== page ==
Modern Nature


Modern Nature who take their name from the late film director Derek Jarman’s garden diaries arrive at Manchester’s Yes venue on the back of their recently released debut album ‘How to Live’. A flowing and at time meditative record which is destined to feature in many end of year critic lists.

The band formed around Jack Cooper a member of former Mancunian indie favourites The Beep Seals, Mazes and more recently, the Velvets inspired Ultimate Painting and current Beak keyboard maestro Will Young and they are also accompanied by Sunwatchers’ Jeff Tobias on saxophone for their first proper UK tour.

Prior to Modern Nature’s set XAM Duo provide an intriguing ambient set and remind me of a long lost 80s film soundtrack filtered through heavy narcotics and I for one will definitely be checking them out further.

Modern Nature then shuffle on stage to opening album instrumental ‘Bloom’ which segues beautifully into the new records highlight Footsteps with its repetitive krautrock keys, jangling guitars punctuated with Tobias’s excellent saxophone which on the dimly lit stage provides an absorbing centre point to the band as he adds rich jazz texture to the subtle flowing melody.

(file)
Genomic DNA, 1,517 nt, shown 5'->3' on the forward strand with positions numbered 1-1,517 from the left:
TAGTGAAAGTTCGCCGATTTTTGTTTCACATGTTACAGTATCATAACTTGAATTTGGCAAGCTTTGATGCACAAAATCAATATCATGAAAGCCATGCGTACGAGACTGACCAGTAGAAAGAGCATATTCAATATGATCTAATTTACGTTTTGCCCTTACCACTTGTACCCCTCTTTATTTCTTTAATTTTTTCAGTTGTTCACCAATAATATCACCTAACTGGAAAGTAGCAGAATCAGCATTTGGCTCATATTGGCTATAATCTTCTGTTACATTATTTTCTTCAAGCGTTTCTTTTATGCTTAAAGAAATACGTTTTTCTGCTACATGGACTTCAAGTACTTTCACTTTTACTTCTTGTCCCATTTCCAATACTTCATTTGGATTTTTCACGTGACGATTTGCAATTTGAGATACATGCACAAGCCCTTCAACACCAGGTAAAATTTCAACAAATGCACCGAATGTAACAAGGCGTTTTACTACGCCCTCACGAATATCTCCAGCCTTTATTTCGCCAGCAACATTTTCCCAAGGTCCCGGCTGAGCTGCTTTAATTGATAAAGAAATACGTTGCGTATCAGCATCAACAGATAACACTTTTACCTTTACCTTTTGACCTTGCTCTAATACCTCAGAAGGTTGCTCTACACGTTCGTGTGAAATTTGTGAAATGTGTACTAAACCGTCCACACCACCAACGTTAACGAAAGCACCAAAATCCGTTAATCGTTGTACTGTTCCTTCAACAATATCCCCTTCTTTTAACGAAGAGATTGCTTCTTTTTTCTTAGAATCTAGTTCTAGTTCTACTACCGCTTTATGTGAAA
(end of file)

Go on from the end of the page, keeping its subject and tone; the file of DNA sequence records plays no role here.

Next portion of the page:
‘Criminals’ soon follows with its haunting keyboard refrain and Cooper’s delicate vocals sweetly sings of flying free and is typical of the bittersweet beauty the record contains. ‘Séance’ then follows with Cooper’s staccato guitar and Young’s dissonant keys. Cooper then requests more lighting on the stage as they can’t see the audience, which is swiftly followed by Young joking that he can’t even see the band! Yep it’s pretty dark in the Yes basement but still a cracking venue!

‘Paradam’ with its filmic keys akin to long lost Can track with its name apparently originating from René Daumal’s novel Mount Analogue, which was the source for Jodorowsky’s Holy Mountain. ‘Peradam’ is an object, which is revealed only when someone knows they are seeking it. The song according to Cooper is about, “striving for something but not knowing what that something is and feeling like whatever it is might be unattainable anyway. A futile quest or some kind of circular dream”. It is a song typical of the undercurrent of yearning which flows throughout the album.

The band end with ‘Devotee’ with its hushed beginnings rising to Will Young’s almost funky organ outro. They quite wisely decide to avoid a clichéd exit before their encore deciding to play after a few jovial shouts for an encore from the crowd, the sprawling ‘Supernature’. This in many ways epitomises Modern Nature with its references to the natural world cut through with the jagged saxophone to mix the rural with the eerie. It’s a fine combination which suits the band well and I’ll be intrigued to see what follows from this excellent collective.

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Jonathan Roby

Overgrown indie kid with a penchant for americana, psych and weird folk.